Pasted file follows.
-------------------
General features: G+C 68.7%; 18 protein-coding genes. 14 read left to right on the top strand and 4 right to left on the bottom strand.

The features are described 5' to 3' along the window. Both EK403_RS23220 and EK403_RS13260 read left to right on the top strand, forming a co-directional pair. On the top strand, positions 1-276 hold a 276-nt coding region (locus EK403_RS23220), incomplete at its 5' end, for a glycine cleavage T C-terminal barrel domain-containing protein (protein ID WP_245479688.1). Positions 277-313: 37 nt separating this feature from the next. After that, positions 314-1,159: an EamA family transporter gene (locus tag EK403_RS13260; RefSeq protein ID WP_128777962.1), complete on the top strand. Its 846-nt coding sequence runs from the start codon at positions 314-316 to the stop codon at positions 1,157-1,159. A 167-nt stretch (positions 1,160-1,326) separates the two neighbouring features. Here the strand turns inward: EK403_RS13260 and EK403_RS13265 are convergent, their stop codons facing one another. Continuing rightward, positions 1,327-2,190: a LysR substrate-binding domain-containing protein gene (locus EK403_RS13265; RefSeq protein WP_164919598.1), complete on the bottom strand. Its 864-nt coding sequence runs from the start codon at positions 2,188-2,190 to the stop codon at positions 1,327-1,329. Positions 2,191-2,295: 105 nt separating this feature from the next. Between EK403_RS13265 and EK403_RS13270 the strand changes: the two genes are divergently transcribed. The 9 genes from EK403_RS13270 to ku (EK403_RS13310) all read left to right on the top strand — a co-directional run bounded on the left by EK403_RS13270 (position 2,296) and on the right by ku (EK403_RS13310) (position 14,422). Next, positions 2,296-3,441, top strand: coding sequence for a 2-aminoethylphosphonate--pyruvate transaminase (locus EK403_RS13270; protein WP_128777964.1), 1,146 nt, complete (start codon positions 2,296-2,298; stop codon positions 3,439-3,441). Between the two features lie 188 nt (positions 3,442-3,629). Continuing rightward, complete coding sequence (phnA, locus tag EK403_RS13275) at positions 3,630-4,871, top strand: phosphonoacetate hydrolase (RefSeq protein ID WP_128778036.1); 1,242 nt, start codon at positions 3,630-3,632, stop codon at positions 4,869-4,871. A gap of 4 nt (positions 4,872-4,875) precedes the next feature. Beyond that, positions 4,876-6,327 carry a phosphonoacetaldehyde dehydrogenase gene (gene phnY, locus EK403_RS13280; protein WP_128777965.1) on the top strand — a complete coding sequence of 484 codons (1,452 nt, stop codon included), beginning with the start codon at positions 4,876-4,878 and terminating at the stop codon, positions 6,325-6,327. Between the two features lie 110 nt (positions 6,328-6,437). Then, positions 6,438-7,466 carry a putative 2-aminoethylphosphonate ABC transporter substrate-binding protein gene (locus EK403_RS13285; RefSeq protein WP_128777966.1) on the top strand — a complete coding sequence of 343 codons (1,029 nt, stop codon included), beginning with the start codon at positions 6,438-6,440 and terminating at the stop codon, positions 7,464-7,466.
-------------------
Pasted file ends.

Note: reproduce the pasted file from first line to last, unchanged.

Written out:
General features: G+C 68.7%; 18 protein-coding genes. 14 read left to right on the top strand and 4 right to left on the bottom strand.

The features are described 5' to 3' along the window. Both EK403_RS23220 and EK403_RS13260 read left to right on the top strand, forming a co-directional pair. On the top strand, positions 1-276 hold a 276-nt coding region (locus EK403_RS23220), incomplete at its 5' end, for a glycine cleavage T C-terminal barrel domain-containing protein (protein ID WP_245479688.1). Positions 277-313: 37 nt separating this feature from the next. After that, positions 314-1,159: an EamA family transporter gene (locus tag EK403_RS13260; RefSeq protein ID WP_128777962.1), complete on the top strand. Its 846-nt coding sequence runs from the start codon at positions 314-316 to the stop codon at positions 1,157-1,159. A 167-nt stretch (positions 1,160-1,326) separates the two neighbouring features. Here the strand turns inward: EK403_RS13260 and EK403_RS13265 are convergent, their stop codons facing one another. Continuing rightward, positions 1,327-2,190: a LysR substrate-binding domain-containing protein gene (locus EK403_RS13265; RefSeq protein WP_164919598.1), complete on the bottom strand. Its 864-nt coding sequence runs from the start codon at positions 2,188-2,190 to the stop codon at positions 1,327-1,329. Positions 2,191-2,295: 105 nt separating this feature from the next. Between EK403_RS13265 and EK403_RS13270 the strand changes: the two genes are divergently transcribed. The 9 genes from EK403_RS13270 to ku (EK403_RS13310) all read left to right on the top strand — a co-directional run bounded on the left by EK403_RS13270 (position 2,296) and on the right by ku (EK403_RS13310) (position 14,422). Next, positions 2,296-3,441, top strand: coding sequence for a 2-aminoethylphosphonate--pyruvate transaminase (locus EK403_RS13270; protein WP_128777964.1), 1,146 nt, complete (start codon positions 2,296-2,298; stop codon positions 3,439-3,441). Between the two features lie 188 nt (positions 3,442-3,629). Continuing rightward, complete coding sequence (phnA, locus tag EK403_RS13275) at positions 3,630-4,871, top strand: phosphonoacetate hydrolase (RefSeq protein ID WP_128778036.1); 1,242 nt, start codon at positions 3,630-3,632, stop codon at positions 4,869-4,871. A gap of 4 nt (positions 4,872-4,875) precedes the next feature. Beyond that, positions 4,876-6,327 carry a phosphonoacetaldehyde dehydrogenase gene (gene phnY, locus EK403_RS13280; protein WP_128777965.1) on the top strand — a complete coding sequence of 484 codons (1,452 nt, stop codon included), beginning with the start codon at positions 4,876-4,878 and terminating at the stop codon, positions 6,325-6,327. Between the two features lie 110 nt (positions 6,328-6,437). Then, positions 6,438-7,466 carry a putative 2-aminoethylphosphonate ABC transporter substrate-binding protein gene (locus EK403_RS13285; RefSeq protein WP_128777966.1) on the top strand — a complete coding sequence of 343 codons (1,029 nt, stop codon included), beginning with the start codon at positions 6,438-6,440 and terminating at the stop codon, positions 7,464-7,466.